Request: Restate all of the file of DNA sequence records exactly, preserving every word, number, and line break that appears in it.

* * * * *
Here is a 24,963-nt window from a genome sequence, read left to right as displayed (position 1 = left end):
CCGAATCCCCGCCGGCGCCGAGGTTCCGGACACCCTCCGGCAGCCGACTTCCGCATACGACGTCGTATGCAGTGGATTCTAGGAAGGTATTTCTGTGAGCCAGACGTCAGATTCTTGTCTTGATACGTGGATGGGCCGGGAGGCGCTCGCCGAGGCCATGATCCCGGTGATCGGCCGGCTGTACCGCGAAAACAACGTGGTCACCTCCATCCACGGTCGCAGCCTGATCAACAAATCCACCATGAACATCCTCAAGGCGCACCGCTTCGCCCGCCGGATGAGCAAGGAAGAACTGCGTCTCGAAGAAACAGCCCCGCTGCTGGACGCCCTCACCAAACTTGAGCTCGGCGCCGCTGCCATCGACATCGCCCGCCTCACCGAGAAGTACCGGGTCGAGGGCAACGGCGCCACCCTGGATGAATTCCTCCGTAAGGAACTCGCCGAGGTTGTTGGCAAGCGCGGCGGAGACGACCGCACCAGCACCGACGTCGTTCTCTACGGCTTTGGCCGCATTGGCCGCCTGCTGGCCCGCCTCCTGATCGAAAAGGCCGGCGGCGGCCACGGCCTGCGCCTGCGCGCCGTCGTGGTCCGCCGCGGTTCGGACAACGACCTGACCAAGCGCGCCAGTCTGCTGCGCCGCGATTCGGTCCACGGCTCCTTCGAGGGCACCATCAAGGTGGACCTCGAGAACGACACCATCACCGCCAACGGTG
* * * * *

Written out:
Here is a 24,963-nt window from a genome sequence, read left to right as displayed (position 1 = left end):
CCGAATCCCCGCCGGCGCCGAGGTTCCGGACACCCTCCGGCAGCCGACTTCCGCATACGACGTCGTATGCAGTGGATTCTAGGAAGGTATTTCTGTGAGCCAGACGTCAGATTCTTGTCTTGATACGTGGATGGGCCGGGAGGCGCTCGCCGAGGCCATGATCCCGGTGATCGGCCGGCTGTACCGCGAAAACAACGTGGTCACCTCCATCCACGGTCGCAGCCTGATCAACAAATCCACCATGAACATCCTCAAGGCGCACCGCTTCGCCCGCCGGATGAGCAAGGAAGAACTGCGTCTCGAAGAAACAGCCCCGCTGCTGGACGCCCTCACCAAACTTGAGCTCGGCGCCGCTGCCATCGACATCGCCCGCCTCACCGAGAAGTACCGGGTCGAGGGCAACGGCGCCACCCTGGATGAATTCCTCCGTAAGGAACTCGCCGAGGTTGTTGGCAAGCGCGGCGGAGACGACCGCACCAGCACCGACGTCGTTCTCTACGGCTTTGGCCGCATTGGCCGCCTGCTGGCCCGCCTCCTGATCGAAAAGGCCGGCGGCGGCCACGGCCTGCGCCTGCGCGCCGTCGTGGTCCGCCGCGGTTCGGACAACGACCTGACCAAGCGCGCCAGTCTGCTGCGCCGCGATTCGGTCCACGGCTCCTTCGAGGGCACCATCAAGGTGGACCTCGAGAACGACACCATCACCGCCAACGGTG